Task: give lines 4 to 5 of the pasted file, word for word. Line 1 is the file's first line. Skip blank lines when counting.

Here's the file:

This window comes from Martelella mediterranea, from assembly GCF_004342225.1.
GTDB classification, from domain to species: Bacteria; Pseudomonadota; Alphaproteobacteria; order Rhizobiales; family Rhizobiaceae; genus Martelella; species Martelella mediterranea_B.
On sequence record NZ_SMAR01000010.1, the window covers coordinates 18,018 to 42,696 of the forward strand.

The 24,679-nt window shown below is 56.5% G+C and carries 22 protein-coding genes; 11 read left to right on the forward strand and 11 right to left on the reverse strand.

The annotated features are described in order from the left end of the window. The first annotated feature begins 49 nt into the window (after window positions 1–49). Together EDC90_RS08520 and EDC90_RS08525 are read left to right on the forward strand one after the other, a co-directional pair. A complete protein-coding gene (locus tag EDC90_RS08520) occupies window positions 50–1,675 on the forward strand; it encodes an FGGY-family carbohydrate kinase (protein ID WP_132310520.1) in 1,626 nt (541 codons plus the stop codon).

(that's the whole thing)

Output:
The 24,679-nt window shown below is 56.5% G+C and carries 22 protein-coding genes; 11 read left to right on the forward strand and 11 right to left on the reverse strand.

The annotated features are described in order from the left end of the window. The first annotated feature begins 49 nt into the window (after window positions 1–49). Together EDC90_RS08520 and EDC90_RS08525 are read left to right on the forward strand one after the other, a co-directional pair. A complete protein-coding gene (locus tag EDC90_RS08520) occupies window positions 50–1,675 on the forward strand; it encodes an FGGY-family carbohydrate kinase (protein ID WP_132310520.1) in 1,626 nt (541 codons plus the stop codon).